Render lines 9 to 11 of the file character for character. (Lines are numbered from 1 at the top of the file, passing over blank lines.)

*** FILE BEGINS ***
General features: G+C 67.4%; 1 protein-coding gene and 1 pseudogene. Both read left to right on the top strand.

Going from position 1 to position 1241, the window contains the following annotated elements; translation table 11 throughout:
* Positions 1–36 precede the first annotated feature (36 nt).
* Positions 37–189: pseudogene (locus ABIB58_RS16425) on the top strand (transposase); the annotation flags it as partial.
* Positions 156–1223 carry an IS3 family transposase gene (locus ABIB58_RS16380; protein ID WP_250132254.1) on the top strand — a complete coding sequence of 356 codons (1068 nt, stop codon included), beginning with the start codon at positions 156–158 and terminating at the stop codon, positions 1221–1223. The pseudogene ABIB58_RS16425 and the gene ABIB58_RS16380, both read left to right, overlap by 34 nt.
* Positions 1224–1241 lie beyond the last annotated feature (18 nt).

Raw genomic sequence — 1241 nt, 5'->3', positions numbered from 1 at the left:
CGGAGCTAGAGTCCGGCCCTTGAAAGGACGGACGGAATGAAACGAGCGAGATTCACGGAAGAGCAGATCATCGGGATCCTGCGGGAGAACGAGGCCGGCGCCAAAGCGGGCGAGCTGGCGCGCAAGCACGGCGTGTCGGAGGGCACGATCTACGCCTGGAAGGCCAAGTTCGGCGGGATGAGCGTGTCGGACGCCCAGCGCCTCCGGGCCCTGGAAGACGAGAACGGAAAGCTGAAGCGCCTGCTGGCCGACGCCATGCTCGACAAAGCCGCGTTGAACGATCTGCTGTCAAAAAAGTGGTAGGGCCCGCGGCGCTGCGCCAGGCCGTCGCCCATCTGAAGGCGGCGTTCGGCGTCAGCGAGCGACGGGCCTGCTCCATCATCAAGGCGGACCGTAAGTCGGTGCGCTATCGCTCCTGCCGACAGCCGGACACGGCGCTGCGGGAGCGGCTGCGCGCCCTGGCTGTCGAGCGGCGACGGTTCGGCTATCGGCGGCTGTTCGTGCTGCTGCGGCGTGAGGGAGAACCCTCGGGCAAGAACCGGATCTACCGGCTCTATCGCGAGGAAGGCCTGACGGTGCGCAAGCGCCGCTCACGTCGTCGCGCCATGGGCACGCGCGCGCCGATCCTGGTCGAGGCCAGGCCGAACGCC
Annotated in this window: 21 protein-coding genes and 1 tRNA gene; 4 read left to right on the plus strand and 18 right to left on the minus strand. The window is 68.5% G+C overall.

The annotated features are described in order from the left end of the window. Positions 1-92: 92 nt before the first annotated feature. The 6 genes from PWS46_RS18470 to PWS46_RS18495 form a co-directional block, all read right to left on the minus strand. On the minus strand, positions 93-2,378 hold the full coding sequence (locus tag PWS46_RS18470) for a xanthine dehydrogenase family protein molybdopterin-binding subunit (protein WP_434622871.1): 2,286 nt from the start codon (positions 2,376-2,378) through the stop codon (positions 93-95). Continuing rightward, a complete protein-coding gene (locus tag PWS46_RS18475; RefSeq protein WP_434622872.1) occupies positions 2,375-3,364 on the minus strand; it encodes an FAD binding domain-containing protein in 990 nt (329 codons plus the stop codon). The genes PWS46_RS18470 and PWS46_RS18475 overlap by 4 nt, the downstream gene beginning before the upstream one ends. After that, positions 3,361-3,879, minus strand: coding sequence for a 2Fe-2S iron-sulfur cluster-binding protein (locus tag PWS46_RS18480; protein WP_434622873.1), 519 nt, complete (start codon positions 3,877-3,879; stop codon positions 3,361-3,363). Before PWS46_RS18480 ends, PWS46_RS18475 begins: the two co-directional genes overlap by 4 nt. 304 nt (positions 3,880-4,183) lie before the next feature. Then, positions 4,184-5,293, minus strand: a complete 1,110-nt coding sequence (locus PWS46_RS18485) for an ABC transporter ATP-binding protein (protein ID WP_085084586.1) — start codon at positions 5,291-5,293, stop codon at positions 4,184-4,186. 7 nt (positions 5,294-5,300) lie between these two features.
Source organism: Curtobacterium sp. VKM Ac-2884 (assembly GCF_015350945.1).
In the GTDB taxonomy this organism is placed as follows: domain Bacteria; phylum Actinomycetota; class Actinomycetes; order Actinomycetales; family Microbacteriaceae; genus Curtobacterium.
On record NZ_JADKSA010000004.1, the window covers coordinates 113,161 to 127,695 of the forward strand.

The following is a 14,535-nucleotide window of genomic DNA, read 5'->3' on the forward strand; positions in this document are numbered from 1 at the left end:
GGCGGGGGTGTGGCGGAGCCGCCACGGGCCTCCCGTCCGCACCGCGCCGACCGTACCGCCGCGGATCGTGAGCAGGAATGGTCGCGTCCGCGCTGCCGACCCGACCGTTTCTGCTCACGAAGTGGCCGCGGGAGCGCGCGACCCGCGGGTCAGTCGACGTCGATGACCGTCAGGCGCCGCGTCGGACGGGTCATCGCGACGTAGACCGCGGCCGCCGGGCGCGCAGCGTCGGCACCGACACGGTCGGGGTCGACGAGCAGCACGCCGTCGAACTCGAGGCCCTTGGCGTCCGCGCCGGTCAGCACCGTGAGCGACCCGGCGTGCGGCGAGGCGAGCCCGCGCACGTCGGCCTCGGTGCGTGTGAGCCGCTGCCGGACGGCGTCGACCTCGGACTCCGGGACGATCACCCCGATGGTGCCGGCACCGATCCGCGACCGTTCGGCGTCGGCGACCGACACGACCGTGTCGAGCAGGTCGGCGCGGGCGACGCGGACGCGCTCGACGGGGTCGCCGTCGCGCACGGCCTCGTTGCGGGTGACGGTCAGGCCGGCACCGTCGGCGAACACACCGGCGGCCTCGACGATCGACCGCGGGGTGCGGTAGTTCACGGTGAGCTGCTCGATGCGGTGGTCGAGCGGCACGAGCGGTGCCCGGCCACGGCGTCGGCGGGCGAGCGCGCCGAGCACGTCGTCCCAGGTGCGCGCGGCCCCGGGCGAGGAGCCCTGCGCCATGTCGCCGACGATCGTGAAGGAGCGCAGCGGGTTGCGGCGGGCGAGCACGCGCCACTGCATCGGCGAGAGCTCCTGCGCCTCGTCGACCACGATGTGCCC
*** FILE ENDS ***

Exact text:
Annotated in this window: 21 protein-coding genes and 1 tRNA gene; 4 read left to right on the plus strand and 18 right to left on the minus strand. The window is 68.5% G+C overall.

The annotated features are described in order from the left end of the window. Positions 1-92: 92 nt before the first annotated feature. The 6 genes from PWS46_RS18470 to PWS46_RS18495 form a co-directional block, all read right to left on the minus strand. On the minus strand, positions 93-2,378 hold the full coding sequence (locus tag PWS46_RS18470) for a xanthine dehydrogenase family protein molybdopterin-binding subunit (protein WP_434622871.1): 2,286 nt from the start codon (positions 2,376-2,378) through the stop codon (positions 93-95). Continuing rightward, a complete protein-coding gene (locus tag PWS46_RS18475; RefSeq protein WP_434622872.1) occupies positions 2,375-3,364 on the minus strand; it encodes an FAD binding domain-containing protein in 990 nt (329 codons plus the stop codon). The genes PWS46_RS18470 and PWS46_RS18475 overlap by 4 nt, the downstream gene beginning before the upstream one ends. After that, positions 3,361-3,879, minus strand: coding sequence for a 2Fe-2S iron-sulfur cluster-binding protein (locus tag PWS46_RS18480; protein WP_434622873.1), 519 nt, complete (start codon positions 3,877-3,879; stop codon positions 3,361-3,363). Before PWS46_RS18480 ends, PWS46_RS18475 begins: the two co-directional genes overlap by 4 nt. 304 nt (positions 3,880-4,183) lie before the next feature. Then, positions 4,184-5,293, minus strand: a complete 1,110-nt coding sequence (locus PWS46_RS18485) for an ABC transporter ATP-binding protein (protein ID WP_085084586.1) — start codon at positions 5,291-5,293, stop codon at positions 4,184-4,186. 7 nt (positions 5,294-5,300) lie between these two features.
Source organism: Curtobacterium sp. VKM Ac-2884 (assembly GCF_015350945.1).